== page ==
Pensions and retirement benefits: Now is the time to think about automatic enrollment for 2011

published in Oklahoma Employment Law Letter | August 1, 2010

By Brandon P. Long

The only retirement savings vehicle most employees have is their company’s 401(k) plan. Yet many employees fail to save at all. According to one 2010 survey, only 16 percent of workers are “very confident” they will be able to live comfortably when they retire. Even more troubling, the same survey revealed that only 29 percent of workers are “very confident” they will be able to cover basic expenses when they retire.

Make inertia work to your employees’ advantage

Employers can take advantage of their employees’ inertia while helping them save for retirement by adding an automatic enrollment feature to their 401(k) plan. With automatic enrollment, employees are automatically enrolled at a percentage of their compensation (for example, 3% of compensation) unless they specifically opt out or elect a different percentage. The automatic deferral percentage may or may not increase on an annual basis.

Studies have shown, and numerous commentators have recognized, that automatic enrollment can be an effective way to encourage employees to save for retirement. In fact, recent surveys show that participation rates for many employers went from under 20 percent to over 80 percent after implementation of automatic enrollment. It especially helps lower- and moderate-income workers, but employees at all income levels start to save earlier, save more, and have better investment choices than similar plans without the mechanism.

Automatic enrollment can also provide certain benefits to employers. For example, it may help you pass 401(k) nondiscrimination testing by either satisfying certain safe-harbor requirements or merely boosting 401(k) plan participation or contribution rates among employees who aren’t highly compensated.

Also, depending on how the automatic enrollment arrangement is structured, you could gain additional time (six months after the end of the plan year as opposed to two and a half months) to distribute excess 401(k) deferrals and/or excess matching contributions to highly compensated employees. That’s particularly important when the plan has failed its actual deferral percentage and/or actual contribution percentage test. While most large employers are familiar with automatic enrollment in 401(k) plans, the majority of companies have yet to adopt it despite the obvious advantages.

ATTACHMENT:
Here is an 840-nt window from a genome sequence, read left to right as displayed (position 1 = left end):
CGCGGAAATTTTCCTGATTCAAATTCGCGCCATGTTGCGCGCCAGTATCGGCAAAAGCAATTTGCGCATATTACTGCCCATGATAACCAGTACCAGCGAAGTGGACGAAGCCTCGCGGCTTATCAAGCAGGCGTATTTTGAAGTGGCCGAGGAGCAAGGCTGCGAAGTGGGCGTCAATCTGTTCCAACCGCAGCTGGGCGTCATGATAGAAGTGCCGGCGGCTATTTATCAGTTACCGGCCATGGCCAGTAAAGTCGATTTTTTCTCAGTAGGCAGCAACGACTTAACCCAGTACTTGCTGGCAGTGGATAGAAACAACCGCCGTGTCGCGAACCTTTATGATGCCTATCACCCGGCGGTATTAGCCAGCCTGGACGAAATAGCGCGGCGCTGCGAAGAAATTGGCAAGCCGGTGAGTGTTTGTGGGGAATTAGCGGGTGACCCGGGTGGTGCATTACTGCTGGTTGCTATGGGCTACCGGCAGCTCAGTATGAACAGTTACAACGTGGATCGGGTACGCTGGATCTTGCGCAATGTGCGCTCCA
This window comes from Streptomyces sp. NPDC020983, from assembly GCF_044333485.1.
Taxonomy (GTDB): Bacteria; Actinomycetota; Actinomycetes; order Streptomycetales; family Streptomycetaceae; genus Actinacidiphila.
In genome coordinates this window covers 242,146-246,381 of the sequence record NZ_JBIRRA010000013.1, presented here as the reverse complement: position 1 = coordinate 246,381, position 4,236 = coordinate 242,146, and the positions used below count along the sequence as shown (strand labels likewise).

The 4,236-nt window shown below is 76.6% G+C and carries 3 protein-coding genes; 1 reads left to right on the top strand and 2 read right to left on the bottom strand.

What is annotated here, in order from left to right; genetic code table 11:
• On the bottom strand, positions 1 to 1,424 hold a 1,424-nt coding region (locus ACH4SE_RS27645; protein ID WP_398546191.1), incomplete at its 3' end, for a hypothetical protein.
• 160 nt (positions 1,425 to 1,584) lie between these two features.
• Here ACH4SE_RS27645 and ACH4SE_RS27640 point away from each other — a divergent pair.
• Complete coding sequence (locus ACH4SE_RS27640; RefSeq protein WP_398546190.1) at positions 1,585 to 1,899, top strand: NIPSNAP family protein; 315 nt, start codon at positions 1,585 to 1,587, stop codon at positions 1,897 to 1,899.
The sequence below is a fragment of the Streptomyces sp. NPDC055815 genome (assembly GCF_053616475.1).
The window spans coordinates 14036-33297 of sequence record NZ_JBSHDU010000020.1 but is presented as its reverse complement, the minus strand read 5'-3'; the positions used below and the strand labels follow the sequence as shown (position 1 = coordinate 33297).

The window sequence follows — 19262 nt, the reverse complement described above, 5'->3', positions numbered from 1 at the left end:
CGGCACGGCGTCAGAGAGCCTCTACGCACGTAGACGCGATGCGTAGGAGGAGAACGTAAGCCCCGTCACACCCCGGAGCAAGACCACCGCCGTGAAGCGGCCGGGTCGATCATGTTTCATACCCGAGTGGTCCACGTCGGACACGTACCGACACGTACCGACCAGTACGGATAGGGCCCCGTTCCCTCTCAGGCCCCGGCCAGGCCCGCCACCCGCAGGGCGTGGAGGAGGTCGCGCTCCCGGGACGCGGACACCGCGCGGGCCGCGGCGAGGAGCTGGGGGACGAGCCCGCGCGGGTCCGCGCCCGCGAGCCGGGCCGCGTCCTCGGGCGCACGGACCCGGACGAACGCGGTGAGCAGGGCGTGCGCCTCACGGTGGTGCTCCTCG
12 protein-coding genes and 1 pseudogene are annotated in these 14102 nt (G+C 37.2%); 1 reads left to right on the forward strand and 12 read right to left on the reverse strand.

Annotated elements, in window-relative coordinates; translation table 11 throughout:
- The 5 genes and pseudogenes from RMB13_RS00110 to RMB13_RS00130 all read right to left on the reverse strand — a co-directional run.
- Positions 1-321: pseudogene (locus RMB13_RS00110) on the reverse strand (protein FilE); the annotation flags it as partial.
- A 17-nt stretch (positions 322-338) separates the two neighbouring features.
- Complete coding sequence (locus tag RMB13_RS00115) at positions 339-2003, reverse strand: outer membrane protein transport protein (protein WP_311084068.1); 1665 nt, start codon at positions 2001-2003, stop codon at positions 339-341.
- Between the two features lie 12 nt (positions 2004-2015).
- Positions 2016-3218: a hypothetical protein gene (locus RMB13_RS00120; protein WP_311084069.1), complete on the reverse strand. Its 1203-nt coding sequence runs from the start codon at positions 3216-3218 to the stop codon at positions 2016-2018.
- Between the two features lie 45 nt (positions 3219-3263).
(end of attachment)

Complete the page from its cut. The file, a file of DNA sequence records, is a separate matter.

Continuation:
There are several types of automatic enrollment arrangements. One popular type is an eligible automatic contribution arrangement (EACA). An EACA is an arrangement within a 401(k) plan (or certain other types of deferral plans) under which:

  1. an eligible employee can elect to have the employer make payments on his behalf as deferrals under the plan or receive cash payments directly; and
  2. the employee is treated as having elected to have the employer make contributions to the plan in an amount equal to a uniform percentage (e.g., 3%) of compensation until the employee specifically elects not to have contributions made (or specifically elects to have contributions made at a different percentage).

In addition, an EACA satisfies certain initial and annual notice requirements. Perhaps the key feature of an EACA is that it is permitted, but not required, to give employees a 90-day window to withdraw or “unwind” money that has been automatically deferred into the plan. Provided the withdrawal of the automatic deferrals occurs within the 90-day window (any related matching contributions must be forfeited), the withdrawal isn’t subject to the 10 percent early withdrawal penalty and doesn’t violate the Internal Revenue Code restrictions on distributions.

The rules governing automatic enrollment arrangements require that certain notices be provided to employees. For example, an EACA requires that notice be given (1) before an employee is first subject to automatic enrollment and (2) on an annual basis afterward. Each EACA notice must explain:

  1. the level (that is, the specified percentage) of deferrals that will be made on the eligible employee’s behalf if the employee doesn’t make an affirmative election to defer;
  2. the employee’s right to elect not to have automatic contributions made on his behalf (or to elect to have deferrals made at a different percentage or amount);
  3. how the automatic contributions made on the employee’s behalf will be invested in the absence of the employee’s investment election; and
  4. if applicable, the employee’s right to make a 90-day withdrawal and the procedures for electing the withdrawal.

Act now for 2011

Given the annual notice requirement associated with certain automatic enrollment arrangements (e.g., EACAs) and that certain automatic enrollment arrangements must be started and maintained on a plan-year basis, if you have considered or are considering adding automatic enrollment in 2011, you may have a December 1, 2010, notice deadline approaching. Thus, now is the time to talk with your benefits advisor about your options. Be sure to ask about:

  • the types of arrangements available (including EACAs);
  • whether you want the arrangement to apply to new hires only or to all employees without an affirmative election (and why you might want it to apply to all employees);
  • the advantages and legal issues surrounding an annual increase of the automatic deferral percentage;
  • notice deadlines; and
  • options for investing automatic deferrals (in the absence of affirmative direction from the employee).